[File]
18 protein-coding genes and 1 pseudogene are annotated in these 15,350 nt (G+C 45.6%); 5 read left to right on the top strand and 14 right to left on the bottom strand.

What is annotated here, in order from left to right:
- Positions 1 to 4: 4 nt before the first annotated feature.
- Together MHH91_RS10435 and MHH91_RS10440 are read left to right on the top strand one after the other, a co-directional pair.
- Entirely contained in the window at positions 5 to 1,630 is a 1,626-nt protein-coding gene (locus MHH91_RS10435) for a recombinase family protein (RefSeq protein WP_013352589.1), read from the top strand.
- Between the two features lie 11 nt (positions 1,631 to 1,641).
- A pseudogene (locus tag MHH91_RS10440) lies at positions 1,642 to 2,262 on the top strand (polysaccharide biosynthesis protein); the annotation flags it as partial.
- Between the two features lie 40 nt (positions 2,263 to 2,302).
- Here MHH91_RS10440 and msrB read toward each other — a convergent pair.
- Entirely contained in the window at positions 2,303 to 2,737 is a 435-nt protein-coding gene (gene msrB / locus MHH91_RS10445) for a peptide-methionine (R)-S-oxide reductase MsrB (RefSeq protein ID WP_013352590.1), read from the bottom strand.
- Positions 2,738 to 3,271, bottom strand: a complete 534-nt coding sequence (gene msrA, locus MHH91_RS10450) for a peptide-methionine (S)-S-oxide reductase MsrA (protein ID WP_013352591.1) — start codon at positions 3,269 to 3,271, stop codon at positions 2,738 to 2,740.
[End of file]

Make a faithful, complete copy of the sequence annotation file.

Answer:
18 protein-coding genes and 1 pseudogene are annotated in these 15,350 nt (G+C 45.6%); 5 read left to right on the top strand and 14 right to left on the bottom strand.

What is annotated here, in order from left to right:
- Positions 1 to 4: 4 nt before the first annotated feature.
- Together MHH91_RS10435 and MHH91_RS10440 are read left to right on the top strand one after the other, a co-directional pair.
- Entirely contained in the window at positions 5 to 1,630 is a 1,626-nt protein-coding gene (locus MHH91_RS10435) for a recombinase family protein (RefSeq protein WP_013352589.1), read from the top strand.
- Between the two features lie 11 nt (positions 1,631 to 1,641).
- A pseudogene (locus tag MHH91_RS10440) lies at positions 1,642 to 2,262 on the top strand (polysaccharide biosynthesis protein); the annotation flags it as partial.
- Between the two features lie 40 nt (positions 2,263 to 2,302).
- Here MHH91_RS10440 and msrB read toward each other — a convergent pair.
- Entirely contained in the window at positions 2,303 to 2,737 is a 435-nt protein-coding gene (gene msrB / locus MHH91_RS10445) for a peptide-methionine (R)-S-oxide reductase MsrB (RefSeq protein ID WP_013352590.1), read from the bottom strand.
- Positions 2,738 to 3,271, bottom strand: a complete 534-nt coding sequence (gene msrA, locus MHH91_RS10450) for a peptide-methionine (S)-S-oxide reductase MsrA (protein ID WP_013352591.1) — start codon at positions 3,269 to 3,271, stop codon at positions 2,738 to 2,740.